Wesleyan Accent Archives - Page 2 of 8 - Seedbed

The Body of Christ can't be reduced to a series of zeros and ones. This is why a nursing home resident may watch sermons on their television but still ask to be wheeled down to the weekly worship service in the multipurpose room. This is why that same resident may request that their pastor bring them communion occasionally.

I think the deepest appeal of Wesleyan theology is that is heartily affirms a God who is truly good and sincerely loves all persons. God does not determine, God empowers, enables, encourages. And the message that God loves us and wants to empower us to love him back, as well as each other is a message of great hope. No one has been “passed over” or determined by God for eternal misery and damnation. To the contrary, there is hope for everyone, and the resources of grace are available to transform even those persons who may seem most hopeless in our eyes.

The first name given in creation was Adam. It means humanity. The Scripture story tells us that God, through Jesus Christ, created all of humanity in his image and breathed into us the breath of life. I thought of Adam when I saw the first hashtag given to Aylan’s story: Humanity Washed Ashore.

Sociologist, historians, and theologians suggest that we are living in the midst of a paradigm shift. Young adults inhabit a different world than that of their parents.

The Lord took Peter, James, and John to a high mountain apart. It was essential, for their effectiveness, that He reveal facts about Him they did not yet know. It is important to note that they were separated from the others and it is not by accident that they journeyed to a high mountain apart. He had something to show them and needed their total attention.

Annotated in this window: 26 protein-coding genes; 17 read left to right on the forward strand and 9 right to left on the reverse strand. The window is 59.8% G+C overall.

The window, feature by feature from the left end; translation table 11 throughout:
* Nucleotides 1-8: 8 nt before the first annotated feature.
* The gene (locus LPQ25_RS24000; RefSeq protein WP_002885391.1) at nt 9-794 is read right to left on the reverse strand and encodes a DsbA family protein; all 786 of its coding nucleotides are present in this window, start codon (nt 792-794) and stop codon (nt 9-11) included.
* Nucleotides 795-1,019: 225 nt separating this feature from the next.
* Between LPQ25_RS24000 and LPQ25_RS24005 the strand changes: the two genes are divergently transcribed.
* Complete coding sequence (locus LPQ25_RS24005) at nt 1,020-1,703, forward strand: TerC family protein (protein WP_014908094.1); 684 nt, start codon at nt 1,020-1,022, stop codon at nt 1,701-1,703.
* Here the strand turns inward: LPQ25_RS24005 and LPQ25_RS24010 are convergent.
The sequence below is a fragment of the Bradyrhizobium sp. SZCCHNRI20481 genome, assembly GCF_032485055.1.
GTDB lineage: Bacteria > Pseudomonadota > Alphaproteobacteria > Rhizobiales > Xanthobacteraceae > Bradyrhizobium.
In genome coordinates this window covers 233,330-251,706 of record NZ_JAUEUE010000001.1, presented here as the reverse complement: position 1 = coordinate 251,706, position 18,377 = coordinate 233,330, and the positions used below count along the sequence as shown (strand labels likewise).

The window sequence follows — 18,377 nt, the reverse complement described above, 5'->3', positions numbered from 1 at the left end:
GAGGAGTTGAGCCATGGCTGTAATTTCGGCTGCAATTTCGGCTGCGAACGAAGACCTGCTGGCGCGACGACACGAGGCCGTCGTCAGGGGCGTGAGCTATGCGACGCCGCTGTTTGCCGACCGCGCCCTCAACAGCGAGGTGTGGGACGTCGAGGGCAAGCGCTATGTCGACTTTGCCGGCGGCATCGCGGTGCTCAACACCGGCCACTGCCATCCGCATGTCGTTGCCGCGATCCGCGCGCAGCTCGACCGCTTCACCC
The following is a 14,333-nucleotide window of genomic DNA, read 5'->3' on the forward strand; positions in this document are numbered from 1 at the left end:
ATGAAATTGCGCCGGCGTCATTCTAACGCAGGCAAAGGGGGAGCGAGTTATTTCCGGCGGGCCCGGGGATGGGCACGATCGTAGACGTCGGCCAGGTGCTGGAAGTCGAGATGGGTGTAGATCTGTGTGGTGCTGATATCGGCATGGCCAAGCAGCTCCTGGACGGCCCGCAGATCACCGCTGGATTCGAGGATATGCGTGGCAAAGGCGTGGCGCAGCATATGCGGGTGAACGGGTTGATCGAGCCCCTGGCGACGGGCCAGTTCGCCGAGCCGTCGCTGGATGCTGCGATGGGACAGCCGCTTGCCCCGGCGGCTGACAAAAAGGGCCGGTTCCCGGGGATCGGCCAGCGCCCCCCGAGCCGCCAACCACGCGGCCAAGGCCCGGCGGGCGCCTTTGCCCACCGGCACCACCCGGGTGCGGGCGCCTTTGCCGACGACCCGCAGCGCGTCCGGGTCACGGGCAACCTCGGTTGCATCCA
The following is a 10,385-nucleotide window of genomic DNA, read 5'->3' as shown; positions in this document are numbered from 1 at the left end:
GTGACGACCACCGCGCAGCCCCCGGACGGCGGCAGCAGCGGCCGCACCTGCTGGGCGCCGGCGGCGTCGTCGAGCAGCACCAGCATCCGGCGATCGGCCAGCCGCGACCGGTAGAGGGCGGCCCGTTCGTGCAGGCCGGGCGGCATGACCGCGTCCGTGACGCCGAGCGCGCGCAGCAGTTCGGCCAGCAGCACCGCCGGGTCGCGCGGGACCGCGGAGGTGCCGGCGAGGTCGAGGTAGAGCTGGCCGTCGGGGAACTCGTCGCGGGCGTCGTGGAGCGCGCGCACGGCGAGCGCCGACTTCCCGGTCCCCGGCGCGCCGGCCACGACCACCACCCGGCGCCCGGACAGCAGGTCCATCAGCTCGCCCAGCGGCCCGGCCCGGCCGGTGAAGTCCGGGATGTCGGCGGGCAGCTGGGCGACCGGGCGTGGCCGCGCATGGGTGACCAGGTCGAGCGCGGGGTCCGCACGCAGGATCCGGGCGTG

It is the Prophet Isaiah who stood in the gap for 40 years declaring to a people that we might be in some miserable times but God is still mighty. It’s hard sometimes to tell people who are dealing with hell, haters, and hypocrites that greater is coming. It’s hard sometimes to tell people who are dealing with problems, pains, and predicaments that greater is coming. You can’t allow your misery to strangle out your miracle, strip you of your joy, or rob you of your future. Because we serve a Mighty God even in miserable times.

Both Wesley and Whitfield were tremendous preachers, who were fully capable of gathering great crowds. Many came to faith as a result of their preaching. Wesley, however, knew that consistent and intentional discipleship was essential if the Wesleyan movement were to survive. Whitfield neglected this, and as a result his people were like “a rope of sand.”

You will face situations in your life that will leave you uncertain as to what actions you should take. In some circumstances, there will be no one that can offer sound counsel. The key is to know that if you ask, God will respond. He has the right answer for every situation, do not hesitate to inquire.

Another factor in baptism pertains to ongoing spiritual instruction and development after the actual baptism. While not limited to infant baptisms—since post-baptismal nurture is important for any person regardless of that person’s age at the time of baptism—this factor has particular significance in the case of infants who are baptized.

Jesus does not divide the sacred from the secular. Instead, He takes the secular and redeems it, thus making it sacred. There is no divide as we understand it, because Jesus stands in the gap reaching with one nail-pierced hand to each side, uniting all of creation into one holy Kingdom.

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